Once you have all the lines of the mandala, the result will be like the one on this picture. Now you can print it, turn it into a vector if you want to make it bigger, or color it.
The easiest way to color a mandala is using the paint bucket Fill tool. Since all shapes of a mandala are closed, there is no problem using this method.
You can color on the same layer as the line art, but it is usually better to create a new layer below.
If you paint on the same layer as the line art, use the Fill tool > Refer only to editing layer sub tool. However, if coloring on a new layer, use Fill > Refer other layers. This will consider the lines of the other layers when filling the enclosed areas, and it will be easy to change the colors or the lines later. To make sure that the color doesn’t spill out of the desired area even if not perfectly closed, check the Close gap option in the Tool Property palette.
To save time, you can use the symmetry ruler like before, and speed up the coloring process. You can also use different filling methods, such as dragging the filling tool through adjacent areas.
You can also use the Close and Fill tool. It works similarly to the Lasso tool; freely select the area you want to fill, and Clip Studio Paint will automatically fill in the closed areas within the selection.
The sub tool Paint Unfilled Area can be used as a brush which paints on the area you want to fill, without worrying about getting out of the margins. The software will automatically fill in the element, leaving the exterior clean.
Another way to paint is using the Auto select subtool to select those parts you want to paint with a specific color. Select Refer to editing layer only or Refer all layers, depending on whether you want to paint on the line layer or on a lower one. Once you have selected everything you want to color, and have your color selected, press Alt + Delete.
Apart from the filling tool, you can also use the brush to easily paint without painting outside the borders.
For this, firstly press Ctrl and click on the line layer, then mark that layer as a reference layer in the pop out menu.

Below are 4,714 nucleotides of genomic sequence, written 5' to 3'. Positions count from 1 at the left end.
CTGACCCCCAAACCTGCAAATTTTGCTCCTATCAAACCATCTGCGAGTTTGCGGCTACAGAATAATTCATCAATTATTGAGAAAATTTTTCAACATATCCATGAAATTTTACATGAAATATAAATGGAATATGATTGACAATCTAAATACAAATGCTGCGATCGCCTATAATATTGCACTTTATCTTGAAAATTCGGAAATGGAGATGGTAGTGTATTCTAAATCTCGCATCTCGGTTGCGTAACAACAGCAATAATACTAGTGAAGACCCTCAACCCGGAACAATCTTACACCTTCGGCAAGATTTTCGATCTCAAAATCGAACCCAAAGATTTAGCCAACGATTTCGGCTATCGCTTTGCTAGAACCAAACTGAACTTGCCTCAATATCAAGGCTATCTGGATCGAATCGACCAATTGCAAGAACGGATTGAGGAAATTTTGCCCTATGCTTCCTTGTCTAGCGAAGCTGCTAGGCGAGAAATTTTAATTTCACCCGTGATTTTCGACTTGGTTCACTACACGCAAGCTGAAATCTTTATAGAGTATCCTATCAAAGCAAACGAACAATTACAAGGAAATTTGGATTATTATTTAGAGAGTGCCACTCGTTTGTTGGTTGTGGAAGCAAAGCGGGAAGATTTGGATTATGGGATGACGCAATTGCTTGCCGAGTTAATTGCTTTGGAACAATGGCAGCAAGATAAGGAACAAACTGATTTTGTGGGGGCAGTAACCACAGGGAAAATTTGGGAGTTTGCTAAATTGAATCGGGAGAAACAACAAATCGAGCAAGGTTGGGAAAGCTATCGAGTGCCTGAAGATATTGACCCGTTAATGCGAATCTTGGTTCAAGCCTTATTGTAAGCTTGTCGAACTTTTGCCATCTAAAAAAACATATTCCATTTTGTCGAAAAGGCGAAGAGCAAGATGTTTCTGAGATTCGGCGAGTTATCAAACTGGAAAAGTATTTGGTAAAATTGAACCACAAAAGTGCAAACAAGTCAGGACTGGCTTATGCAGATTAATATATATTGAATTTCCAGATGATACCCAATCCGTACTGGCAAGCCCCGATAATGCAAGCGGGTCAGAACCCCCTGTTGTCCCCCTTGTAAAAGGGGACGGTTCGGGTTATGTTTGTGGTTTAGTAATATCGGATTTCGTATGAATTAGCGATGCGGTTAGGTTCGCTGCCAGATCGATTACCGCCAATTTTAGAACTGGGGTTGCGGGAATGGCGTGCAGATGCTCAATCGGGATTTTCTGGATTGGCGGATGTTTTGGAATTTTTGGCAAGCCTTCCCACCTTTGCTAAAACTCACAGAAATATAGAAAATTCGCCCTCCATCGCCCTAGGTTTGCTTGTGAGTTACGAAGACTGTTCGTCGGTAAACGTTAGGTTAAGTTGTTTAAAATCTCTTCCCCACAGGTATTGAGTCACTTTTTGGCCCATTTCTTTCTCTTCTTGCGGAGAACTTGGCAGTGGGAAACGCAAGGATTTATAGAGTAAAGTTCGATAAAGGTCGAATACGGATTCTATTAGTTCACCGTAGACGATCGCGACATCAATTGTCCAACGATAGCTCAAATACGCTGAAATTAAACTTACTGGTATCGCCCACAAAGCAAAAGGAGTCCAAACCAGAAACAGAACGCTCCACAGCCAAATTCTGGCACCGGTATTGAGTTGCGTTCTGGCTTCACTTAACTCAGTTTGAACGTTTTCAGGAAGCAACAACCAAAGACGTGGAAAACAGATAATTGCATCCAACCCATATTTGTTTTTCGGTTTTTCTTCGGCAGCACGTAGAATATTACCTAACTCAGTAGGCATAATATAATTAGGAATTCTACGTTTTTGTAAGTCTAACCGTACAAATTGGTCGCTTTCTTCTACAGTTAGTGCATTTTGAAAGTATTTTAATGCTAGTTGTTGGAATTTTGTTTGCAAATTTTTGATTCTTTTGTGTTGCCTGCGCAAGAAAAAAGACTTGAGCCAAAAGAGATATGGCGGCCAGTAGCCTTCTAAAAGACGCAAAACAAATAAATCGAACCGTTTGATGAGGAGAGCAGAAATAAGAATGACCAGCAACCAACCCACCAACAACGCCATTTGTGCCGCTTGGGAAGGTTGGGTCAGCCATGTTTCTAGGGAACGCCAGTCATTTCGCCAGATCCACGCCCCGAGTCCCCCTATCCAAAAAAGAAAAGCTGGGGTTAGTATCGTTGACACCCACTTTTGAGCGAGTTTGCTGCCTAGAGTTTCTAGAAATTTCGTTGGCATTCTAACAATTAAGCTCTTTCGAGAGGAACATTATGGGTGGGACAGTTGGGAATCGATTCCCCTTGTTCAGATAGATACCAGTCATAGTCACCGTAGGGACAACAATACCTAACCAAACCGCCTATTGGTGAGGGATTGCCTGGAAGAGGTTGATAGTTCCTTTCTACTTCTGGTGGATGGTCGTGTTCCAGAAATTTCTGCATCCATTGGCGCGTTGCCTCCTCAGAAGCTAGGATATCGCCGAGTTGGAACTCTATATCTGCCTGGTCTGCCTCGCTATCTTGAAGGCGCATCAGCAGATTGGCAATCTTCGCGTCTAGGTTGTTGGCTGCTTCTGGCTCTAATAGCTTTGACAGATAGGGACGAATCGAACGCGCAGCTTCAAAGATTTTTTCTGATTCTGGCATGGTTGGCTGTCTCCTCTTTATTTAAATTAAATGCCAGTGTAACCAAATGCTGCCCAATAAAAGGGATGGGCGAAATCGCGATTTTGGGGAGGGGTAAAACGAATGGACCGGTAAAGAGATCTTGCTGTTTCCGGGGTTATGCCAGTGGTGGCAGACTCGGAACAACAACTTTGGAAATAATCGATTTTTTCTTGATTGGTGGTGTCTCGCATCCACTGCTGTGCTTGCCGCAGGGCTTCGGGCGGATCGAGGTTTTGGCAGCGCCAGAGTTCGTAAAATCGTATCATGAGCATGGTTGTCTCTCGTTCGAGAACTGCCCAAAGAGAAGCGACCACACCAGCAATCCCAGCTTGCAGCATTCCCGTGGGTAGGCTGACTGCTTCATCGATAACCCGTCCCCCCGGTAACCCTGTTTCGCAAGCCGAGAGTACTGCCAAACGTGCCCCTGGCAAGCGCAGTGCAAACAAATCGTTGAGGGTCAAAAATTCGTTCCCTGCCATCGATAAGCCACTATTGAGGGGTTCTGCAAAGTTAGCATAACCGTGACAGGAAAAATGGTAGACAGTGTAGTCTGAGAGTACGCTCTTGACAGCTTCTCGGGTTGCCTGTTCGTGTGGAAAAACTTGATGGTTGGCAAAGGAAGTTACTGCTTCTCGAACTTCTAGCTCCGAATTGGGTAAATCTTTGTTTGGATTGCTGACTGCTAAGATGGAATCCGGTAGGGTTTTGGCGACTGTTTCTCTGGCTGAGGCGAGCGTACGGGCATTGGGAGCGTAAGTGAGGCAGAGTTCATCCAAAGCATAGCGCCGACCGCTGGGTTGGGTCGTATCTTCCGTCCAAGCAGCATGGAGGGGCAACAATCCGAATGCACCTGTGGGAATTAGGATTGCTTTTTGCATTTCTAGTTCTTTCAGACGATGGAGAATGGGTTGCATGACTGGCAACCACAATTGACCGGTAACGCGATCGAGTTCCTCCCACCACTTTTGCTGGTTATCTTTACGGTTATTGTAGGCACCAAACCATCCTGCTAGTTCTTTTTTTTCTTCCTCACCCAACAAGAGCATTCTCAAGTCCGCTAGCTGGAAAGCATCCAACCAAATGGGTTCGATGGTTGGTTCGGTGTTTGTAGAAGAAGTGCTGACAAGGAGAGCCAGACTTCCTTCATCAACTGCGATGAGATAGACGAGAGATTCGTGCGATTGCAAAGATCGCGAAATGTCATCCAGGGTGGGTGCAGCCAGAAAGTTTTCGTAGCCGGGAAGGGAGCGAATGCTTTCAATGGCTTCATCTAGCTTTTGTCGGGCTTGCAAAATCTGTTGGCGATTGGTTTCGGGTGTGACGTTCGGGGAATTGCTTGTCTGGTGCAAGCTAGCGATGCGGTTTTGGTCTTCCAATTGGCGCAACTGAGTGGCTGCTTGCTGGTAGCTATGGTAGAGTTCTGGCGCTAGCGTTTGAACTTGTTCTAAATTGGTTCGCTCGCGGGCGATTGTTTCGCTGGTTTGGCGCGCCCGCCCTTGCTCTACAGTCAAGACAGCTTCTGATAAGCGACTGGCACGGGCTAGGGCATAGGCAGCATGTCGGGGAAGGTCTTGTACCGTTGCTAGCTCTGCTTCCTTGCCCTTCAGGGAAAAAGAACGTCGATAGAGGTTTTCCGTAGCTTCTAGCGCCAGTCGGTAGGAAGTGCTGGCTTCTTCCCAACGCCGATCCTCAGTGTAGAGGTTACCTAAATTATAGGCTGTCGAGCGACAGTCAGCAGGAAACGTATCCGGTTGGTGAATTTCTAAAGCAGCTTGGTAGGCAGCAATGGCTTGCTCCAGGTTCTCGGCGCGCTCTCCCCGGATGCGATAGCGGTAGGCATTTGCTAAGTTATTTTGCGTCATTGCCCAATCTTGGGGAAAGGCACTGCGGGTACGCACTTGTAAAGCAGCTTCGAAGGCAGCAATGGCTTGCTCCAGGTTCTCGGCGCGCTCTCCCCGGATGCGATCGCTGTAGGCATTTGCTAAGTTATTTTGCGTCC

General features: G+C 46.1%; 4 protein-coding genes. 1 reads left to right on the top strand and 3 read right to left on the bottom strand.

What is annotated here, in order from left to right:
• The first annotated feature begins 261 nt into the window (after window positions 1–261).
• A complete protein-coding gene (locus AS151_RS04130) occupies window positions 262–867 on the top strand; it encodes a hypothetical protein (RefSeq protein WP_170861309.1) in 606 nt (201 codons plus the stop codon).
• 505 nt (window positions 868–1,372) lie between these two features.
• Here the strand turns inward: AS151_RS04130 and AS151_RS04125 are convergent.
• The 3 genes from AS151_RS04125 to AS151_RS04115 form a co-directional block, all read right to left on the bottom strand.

Then, choose the brush you want to use. In this case, I’ll use the Pen tool. In Tool Property palette, turn on Do not exceed line of reference layer and Area Scaling. The first option is used to make the line art layer a reference layer, and the second option is to ensure that there are no white borders between the fill and the lines.
If you cannot see these options, go to the Sub Tool Detail menu at the bottom right and click to the left of the settings in the Anti-overflow section to make both options visible as shown below.
3. Changing the Line Color
The color of the line is very easy to change if the line art and the color are on separate layers. To do this, select the line layer and the color you want to use, then go to the Edit menu > Change color of line to drawing command, and the line will automatically change to the selected color.
If you have the color and the line in the same layer (instead of an image like the one below), you will see a line and fill paste that will form a single figure and all the details will be lost.
4. Coloring Tips
As for mandalas, if you want to use them to relax, the best thing to do is to print the lines, take some colored pencils or markers, and spend some time coloring them in.
If, on the other hand, you want to use them for other purposes, such as designs for printing, to create postcards or as a part of an illustration, the best thing is to color them digitally.
I personally prefer to use the Fill tool as much as I can, and start with blocked colors that I can then paint over to create gradients, shadows, or other motifs.
This is how you do it: Once you have the solid colors, turn on Lock Transparent Pixels in the Layer palette. The padlock symbol by the layer indicates that it is locked. This option prevents you from painting or drawing in the areas of the layer that you have not previously painted.